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Vulkan 1.0 specification released with day-one support for Wayland

Daniel Stone avatar

Posted on 16/02/2016 by Daniel Stone

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Today sees the public release of Vulkan 1.0, the next-generation graphics API from the Khronos Group. As a member of Khronos, Collabora has been committed to improving EGL, OpenGL ES and OpenGL itself, and this continues with Vulkan.

With lineage dating back to 1992, OpenGL has served the industry well for many years, establishing itself as the standard for accelerated graphics rendering from large-scale cloud render farms to devices as small as the Raspberry Pi. Through this time, the nature of both graphics hardware and software has changed dramatically, from simple fixed-function pipelines to fully-programmable general-purpose co-processors.

In parallel with the evolution of OpenGL, Khronos has developed Vulkan as a radically different API to meet the needs of modern users. Vulkan offers users an unprecedented level of control and visibility over the graphics hardware, allowing maximum performance to be extracted.

Window system integration

Just as OpenGL and OpenGL ES use the standard EGL interface to manage devices and displays, Vulkan introduces WSI: the Window System Interface. The WSI allows applications to discover the different GPUs on the system, and display the results of GPU rendering to a window system.

This integration is an important, yet often-neglected part of the pipeline: all the careful work put in to your application can be let down at the last stage of actually displaying the result to the user. To provide the best possible base for fluid modern user interfaces, Collabora have worked extensively on the Wayland window system, the underlying Kernel Mode Setting drivers and atomic modesetting, and also the EGL specifications and implementations. We are proud to continue this work with Vulkan.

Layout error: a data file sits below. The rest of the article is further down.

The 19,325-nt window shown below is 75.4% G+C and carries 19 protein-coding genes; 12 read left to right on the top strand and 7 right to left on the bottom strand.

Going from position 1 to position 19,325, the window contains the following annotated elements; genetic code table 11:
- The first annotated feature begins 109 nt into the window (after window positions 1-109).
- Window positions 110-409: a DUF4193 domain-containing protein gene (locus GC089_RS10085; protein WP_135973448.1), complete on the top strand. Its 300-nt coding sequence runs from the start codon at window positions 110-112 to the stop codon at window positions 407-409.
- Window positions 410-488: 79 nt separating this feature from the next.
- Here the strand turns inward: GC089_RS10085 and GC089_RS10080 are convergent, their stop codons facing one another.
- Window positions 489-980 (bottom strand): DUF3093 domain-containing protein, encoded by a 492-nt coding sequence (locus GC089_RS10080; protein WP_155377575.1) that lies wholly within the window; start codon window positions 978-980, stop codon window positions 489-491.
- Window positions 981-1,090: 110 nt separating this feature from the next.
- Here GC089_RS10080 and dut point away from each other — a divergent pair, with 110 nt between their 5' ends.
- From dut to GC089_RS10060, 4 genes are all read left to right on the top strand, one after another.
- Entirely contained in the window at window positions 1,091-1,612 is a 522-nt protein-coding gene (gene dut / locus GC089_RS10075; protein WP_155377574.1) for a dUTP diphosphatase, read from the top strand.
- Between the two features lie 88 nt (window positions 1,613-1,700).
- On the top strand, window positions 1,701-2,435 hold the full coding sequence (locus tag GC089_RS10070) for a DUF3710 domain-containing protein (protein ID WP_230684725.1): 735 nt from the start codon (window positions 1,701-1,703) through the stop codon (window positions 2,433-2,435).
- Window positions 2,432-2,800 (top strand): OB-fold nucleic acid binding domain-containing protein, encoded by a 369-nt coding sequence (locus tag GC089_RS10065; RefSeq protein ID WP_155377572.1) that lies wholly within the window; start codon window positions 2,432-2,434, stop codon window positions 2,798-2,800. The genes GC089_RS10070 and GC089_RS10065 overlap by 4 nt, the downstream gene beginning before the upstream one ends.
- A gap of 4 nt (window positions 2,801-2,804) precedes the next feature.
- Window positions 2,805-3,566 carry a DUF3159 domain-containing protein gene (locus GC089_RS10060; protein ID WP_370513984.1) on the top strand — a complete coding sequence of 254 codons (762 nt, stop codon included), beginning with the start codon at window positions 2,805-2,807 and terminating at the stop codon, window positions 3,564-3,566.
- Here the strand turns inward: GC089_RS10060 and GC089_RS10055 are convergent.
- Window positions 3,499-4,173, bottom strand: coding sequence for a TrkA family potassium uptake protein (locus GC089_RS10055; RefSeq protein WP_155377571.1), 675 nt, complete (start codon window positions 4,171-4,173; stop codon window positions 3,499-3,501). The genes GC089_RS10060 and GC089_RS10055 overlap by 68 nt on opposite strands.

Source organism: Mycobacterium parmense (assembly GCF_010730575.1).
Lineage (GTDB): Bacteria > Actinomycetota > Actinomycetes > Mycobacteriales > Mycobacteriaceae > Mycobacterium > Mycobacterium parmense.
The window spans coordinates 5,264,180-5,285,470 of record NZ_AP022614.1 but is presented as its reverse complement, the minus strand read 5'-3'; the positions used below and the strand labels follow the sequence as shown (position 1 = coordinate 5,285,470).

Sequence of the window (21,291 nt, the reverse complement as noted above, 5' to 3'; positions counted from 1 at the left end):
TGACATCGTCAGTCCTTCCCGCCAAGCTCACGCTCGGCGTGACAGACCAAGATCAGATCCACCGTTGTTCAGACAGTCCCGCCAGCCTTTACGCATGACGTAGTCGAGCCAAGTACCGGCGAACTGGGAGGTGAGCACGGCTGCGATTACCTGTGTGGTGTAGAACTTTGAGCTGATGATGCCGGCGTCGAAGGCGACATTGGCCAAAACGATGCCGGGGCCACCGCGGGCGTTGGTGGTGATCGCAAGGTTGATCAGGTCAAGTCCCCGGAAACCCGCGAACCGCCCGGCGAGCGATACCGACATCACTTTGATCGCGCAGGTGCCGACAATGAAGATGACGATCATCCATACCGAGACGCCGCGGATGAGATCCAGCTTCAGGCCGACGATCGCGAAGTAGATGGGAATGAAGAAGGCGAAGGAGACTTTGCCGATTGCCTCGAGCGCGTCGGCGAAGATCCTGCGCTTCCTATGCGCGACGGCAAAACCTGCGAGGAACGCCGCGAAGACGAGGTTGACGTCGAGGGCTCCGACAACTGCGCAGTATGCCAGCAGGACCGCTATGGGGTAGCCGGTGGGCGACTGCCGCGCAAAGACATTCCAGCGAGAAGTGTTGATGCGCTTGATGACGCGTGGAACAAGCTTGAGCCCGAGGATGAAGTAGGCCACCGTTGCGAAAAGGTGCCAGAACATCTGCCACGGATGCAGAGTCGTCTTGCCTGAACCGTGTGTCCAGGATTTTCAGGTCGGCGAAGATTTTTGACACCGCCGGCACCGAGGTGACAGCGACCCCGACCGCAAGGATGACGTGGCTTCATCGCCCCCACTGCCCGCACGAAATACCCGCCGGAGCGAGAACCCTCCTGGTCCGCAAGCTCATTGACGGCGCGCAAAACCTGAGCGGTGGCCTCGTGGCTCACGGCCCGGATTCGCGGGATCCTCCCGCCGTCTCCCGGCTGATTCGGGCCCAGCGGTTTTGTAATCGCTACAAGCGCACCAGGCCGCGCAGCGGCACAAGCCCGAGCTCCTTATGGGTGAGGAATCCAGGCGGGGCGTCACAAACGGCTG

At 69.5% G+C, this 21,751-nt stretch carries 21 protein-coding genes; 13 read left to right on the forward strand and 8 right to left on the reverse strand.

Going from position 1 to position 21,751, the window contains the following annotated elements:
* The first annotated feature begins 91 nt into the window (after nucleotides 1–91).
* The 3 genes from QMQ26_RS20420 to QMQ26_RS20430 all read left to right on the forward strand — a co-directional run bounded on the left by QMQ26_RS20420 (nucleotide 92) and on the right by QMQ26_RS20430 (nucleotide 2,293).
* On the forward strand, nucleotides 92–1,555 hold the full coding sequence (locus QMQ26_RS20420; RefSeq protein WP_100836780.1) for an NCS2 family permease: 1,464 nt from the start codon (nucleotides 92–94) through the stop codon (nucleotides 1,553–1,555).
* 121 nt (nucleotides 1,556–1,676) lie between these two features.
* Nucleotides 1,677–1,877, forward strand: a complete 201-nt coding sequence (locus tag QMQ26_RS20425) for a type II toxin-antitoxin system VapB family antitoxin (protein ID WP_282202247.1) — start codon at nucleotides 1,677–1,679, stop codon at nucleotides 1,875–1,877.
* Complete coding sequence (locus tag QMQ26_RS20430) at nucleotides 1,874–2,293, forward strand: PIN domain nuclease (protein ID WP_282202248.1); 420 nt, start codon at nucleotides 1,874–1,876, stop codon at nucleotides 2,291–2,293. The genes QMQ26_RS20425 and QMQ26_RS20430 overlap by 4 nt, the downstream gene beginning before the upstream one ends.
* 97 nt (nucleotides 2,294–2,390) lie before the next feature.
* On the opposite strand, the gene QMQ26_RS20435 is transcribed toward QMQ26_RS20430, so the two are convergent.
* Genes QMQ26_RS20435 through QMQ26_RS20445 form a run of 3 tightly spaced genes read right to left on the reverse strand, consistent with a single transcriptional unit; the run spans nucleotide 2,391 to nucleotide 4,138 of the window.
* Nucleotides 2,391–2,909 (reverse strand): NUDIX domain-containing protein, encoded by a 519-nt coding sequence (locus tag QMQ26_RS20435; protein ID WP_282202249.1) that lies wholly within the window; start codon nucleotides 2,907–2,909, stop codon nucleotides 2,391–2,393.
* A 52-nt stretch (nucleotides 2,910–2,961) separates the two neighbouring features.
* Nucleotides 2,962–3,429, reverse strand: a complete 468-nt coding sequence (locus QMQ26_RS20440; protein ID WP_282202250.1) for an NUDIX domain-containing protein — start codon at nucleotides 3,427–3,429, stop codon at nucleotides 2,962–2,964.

Day One Wayland support

The Vulkan WSI includes support for Wayland, amongst other window systems, from day one. Vulkan clients can run on unmodified Wayland servers, including Weston, GENIVI LayerManager, Mutter / GNOME Shell, Enlightenment, and more.

'vkcube' test client running on the Weston display server
Figure 1. 'vkcube' test client running on the Weston display server.


Vulkan's WSI offers a powerful model to clients, allowing multiple buffer queues, ahead-of-time buffer reuse with explicit synchronisation, and more. As with Vulkan generally, the WSI model on Wayland allows an unprecedented amount of visibility and control, with fine-tuning and debugging easier than ever.

The road ahead

Collabora remains committed to advancing not only Vulkan, but also EGL and OpenGL ES for their existing large client bases. Just some of this work includes support for the EGL_EXT_device_base, GL_ARB_shading_language_420pack, and GL_ARB_arrays_of_arrays extensions, as well as improved specification conformance for OpenGL ES 3.1. We continue to develop Wayland and low-level kernel APIs suitable for the widest possible range of graphics users, from embedded user interfaces for the medical industry up to the latest AAA games.

To find out more about how Vulkan and OpenGL can work for you, please contact us.


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